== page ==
A rare spate of shark attacks last summer off Russia's Pacific coast, apparently, still weighs heavily on the minds of beachgoers in the eastern city of Vladivostok, which is preparing for its busy summer tourism season.
The Moscow Times reports a boom in the sale of shark-repelling devices that emit an electronic field designed to keep sharks at bay. Sales are said to be brisk, despite the hefty sum of about $780 per device.
The attacks last summer, including two within 24 hours, were rare and sensational events. In one case a 25-year-old man lost both arms to shark bites while swimming near the village of Vityaz, about 140 miles south of Vladivostok.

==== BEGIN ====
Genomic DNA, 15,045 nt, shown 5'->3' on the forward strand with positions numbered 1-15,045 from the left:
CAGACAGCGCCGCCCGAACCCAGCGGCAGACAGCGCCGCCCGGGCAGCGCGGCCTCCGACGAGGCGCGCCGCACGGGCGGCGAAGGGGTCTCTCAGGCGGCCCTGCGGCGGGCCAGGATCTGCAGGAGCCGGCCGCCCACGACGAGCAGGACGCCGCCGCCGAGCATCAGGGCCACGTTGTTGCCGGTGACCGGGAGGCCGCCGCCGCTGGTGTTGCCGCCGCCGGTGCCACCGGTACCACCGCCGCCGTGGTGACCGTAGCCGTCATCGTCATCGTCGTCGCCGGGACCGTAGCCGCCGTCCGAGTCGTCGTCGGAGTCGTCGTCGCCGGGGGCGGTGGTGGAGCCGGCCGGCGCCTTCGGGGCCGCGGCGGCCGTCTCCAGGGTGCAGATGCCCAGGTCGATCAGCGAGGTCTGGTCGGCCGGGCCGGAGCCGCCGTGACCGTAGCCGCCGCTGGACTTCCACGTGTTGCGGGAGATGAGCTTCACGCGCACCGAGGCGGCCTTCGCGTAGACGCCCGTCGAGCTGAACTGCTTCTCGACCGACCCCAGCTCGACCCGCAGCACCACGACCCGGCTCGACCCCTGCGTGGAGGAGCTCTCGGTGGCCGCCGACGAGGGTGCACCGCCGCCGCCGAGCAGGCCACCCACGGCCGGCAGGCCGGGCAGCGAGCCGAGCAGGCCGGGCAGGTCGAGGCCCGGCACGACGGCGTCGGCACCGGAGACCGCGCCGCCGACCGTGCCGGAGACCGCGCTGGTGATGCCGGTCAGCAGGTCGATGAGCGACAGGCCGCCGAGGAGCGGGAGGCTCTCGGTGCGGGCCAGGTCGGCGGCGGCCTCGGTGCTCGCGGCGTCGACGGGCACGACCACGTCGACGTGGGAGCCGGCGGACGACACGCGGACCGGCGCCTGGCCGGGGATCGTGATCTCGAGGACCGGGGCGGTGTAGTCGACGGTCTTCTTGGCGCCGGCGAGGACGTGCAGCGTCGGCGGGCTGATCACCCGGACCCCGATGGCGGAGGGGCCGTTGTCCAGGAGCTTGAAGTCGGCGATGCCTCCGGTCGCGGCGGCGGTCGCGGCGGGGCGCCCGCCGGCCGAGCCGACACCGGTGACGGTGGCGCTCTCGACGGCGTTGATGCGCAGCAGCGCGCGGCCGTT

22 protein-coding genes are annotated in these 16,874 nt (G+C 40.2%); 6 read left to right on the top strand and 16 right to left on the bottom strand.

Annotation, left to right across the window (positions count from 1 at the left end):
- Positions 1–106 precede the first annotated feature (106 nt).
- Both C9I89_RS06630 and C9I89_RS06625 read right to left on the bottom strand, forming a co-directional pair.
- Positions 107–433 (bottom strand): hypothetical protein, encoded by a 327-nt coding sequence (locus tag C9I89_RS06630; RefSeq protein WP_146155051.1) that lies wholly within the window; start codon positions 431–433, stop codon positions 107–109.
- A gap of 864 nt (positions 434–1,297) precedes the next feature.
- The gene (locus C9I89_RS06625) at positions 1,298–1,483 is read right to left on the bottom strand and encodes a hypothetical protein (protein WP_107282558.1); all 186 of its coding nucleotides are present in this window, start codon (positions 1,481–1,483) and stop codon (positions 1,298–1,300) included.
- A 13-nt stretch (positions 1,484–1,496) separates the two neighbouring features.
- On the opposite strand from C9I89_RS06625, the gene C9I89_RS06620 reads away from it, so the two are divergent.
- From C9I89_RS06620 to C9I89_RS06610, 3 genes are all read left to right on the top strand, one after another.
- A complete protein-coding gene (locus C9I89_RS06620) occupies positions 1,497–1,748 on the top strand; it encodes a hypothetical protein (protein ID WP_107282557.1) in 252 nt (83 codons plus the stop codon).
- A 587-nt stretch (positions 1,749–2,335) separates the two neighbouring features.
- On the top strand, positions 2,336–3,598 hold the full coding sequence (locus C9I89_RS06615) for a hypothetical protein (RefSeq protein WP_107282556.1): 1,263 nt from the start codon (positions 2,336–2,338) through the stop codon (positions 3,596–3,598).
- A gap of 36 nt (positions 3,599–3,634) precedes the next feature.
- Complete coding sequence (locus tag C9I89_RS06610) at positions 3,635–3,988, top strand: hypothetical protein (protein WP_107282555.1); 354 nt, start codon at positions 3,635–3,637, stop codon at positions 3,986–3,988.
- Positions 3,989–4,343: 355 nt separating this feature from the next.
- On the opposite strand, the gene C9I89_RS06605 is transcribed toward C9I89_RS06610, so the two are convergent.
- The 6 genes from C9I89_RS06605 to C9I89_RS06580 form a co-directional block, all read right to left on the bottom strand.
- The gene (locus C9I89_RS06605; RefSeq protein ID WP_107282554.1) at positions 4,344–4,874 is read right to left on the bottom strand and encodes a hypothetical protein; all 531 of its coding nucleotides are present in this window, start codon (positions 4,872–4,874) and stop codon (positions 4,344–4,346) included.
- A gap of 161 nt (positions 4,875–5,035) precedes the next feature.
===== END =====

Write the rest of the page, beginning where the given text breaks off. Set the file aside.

Some experts theorized that the unusual presence of sharks might have been influenced by climate change. Authorities in Vladivostok last week cautioned against swimming off the more popular beaches on islands near the city because of the danger posed by sharks.
As for the electronic repelling devices, they might seem to be a worthy investment and might be effective in most cases when sharks are present. But sharks, despite their ultra-sensitive snouts, are unpredictable and the only sure-fire guarantee against attack is to stay out of the water.
In any case, here's hoping that what happened last year was simply an anomaly, not to be repeated anytime soon.